{
            Generate();
            Console.Read();
        }

        private static void Generate()
        {
            DBreeze.Diagnostic.SpeedStatistic.ToConsole = true;
            DBreeze.Diagnostic.SpeedStatistic.StartCounter("a");
            using (var engine = new DBreezeEngine(@"C:\Temp\Test"))
            {
                using (var tran = engine.GetTransaction())
                {
                    tran.SynchronizeTables("BizResult", "BizResultIndex");
                    for (int i = 0; i < 100000; i++)
                    {
                        var r = new BizObject { CompanyID = (ulong)(i % 5), CategoryID = 2, CreatedDate = DateTime.Now.AddSeconds(i), Name = "First", Value = i };
                        var row = tran.Max<ulong, DbMJSON<BizObject>>("BizResult");
                        ulong id = 0;
                        if (row.Exists)
                            id = row.Value.Get.ID;
                        id++;
                        r.ID = id;
                        tran.Insert<ulong, DbMJSON<BizObject>>("BizResult", r.ID, r);

                        var key = r.CompanyID.To_8_bytes_array_BigEndian().Concat(r.CreatedDate.To_8_bytes_array());
                        tran.Insert<byte[], byte[]>("BizResultIndex", key, null);
                    }
                    tran.Commit();
                }
            }
            DBreeze.Diagnostic.SpeedStatistic.PrintOut("a", true);
        }

    }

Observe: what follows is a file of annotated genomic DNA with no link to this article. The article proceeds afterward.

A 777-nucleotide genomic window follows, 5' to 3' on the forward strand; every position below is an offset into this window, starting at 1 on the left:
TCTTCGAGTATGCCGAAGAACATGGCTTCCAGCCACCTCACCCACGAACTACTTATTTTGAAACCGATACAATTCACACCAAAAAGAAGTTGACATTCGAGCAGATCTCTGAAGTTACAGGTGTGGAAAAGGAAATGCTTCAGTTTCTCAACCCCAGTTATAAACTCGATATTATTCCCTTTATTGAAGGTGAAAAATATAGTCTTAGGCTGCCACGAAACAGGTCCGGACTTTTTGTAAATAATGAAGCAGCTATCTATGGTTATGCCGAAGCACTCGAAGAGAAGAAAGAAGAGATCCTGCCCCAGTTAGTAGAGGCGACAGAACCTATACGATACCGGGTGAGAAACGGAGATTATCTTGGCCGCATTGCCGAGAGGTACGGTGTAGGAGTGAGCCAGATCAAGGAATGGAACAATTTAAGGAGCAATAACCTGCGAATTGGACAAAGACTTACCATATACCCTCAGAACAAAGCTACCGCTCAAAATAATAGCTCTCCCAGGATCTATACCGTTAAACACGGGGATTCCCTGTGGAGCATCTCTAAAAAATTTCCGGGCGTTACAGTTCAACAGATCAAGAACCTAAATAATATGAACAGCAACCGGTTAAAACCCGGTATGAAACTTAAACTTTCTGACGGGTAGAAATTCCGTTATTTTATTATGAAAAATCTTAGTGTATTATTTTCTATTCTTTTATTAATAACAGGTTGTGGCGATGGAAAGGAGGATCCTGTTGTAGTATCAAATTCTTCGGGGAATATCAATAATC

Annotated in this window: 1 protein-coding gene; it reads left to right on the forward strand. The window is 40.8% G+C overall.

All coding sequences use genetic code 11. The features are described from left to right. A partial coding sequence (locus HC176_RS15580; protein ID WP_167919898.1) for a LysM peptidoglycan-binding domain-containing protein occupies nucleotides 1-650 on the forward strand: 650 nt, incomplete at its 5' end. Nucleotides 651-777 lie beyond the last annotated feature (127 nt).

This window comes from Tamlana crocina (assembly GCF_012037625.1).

}
Coordinator
Jun 1, 2013 at 12:23 PM
Edited Jun 1, 2013 at 12:26 PM
unruledboy

There are 2 problems in the code.
  • In Every iteration you try to get maximal value:
var row = tran.Max<ulong, DbMJSON<BizObject>>("BizResult");

afterwards you make Insert

tran.Insert<ulong, DbMJSON<BizObject>>("BizResult", r.ID, r);

The fact is that in such case you use the same Trie instance
for both operations and trie every time must re-adjust itself.

That's why in pattern Select->Insert we use Select with readVisibilityScope equals to true.

It creates second trie instance. Select and Insert use different instances. Speed increases in order. For Max and Min we don't have readVisibilityScope because it's a nonsense, inside of one procedure. It's enough take it only once and then raise up along the procedure.
  • Problem is in the code of your secondary index. Because you insert random values in non-ascending sorted manner. the best way is to generate secondary index for insert in memory's dictionary and inserted already sorted ASC, also probably using tran.Technical_SetTable_OverwriteIsNotAllowed("BizResultIndex");
    DBreeze likes sorted ASC values for insert to gain maximal speed.
Solution:

First part (without inserting of secondary index) works 3,5 sec.
The complete proc works around 12 seconds (without optimizing insert of secondary index, like I told before)
private void testF_003()
        {
            DBreeze.Diagnostic.SpeedStatistic.ToConsole = true;
            DBreeze.Diagnostic.SpeedStatistic.StartCounter("a");
           
            using (var tran = engine.GetTransaction())
            {
                tran.SynchronizeTables("BizResult", "BizResultIndex");
              //  tran.Technical_SetTable_OverwriteIsNotAllowed("BizResultIndex");

                var row = tran.Max<ulong, DbMJSON<BizObject>>("BizResult");

                ulong id = 0;

                if (row.Exists)
                    id = row.Value.Get.ID;

                for (int i = 0; i < 100000; i++)
                {
                    var r = new BizObject { CompanyID = (ulong)(i % 5), CategoryID = 2, CreatedDate = DateTime.Now.AddSeconds(i), Name = "First", Value = i };
                                      
                    id++;
                    r.ID = id;
                    tran.Insert<ulong, DbMJSON<BizObject>>("BizResult", r.ID, r);
                   //EOF FIRST PART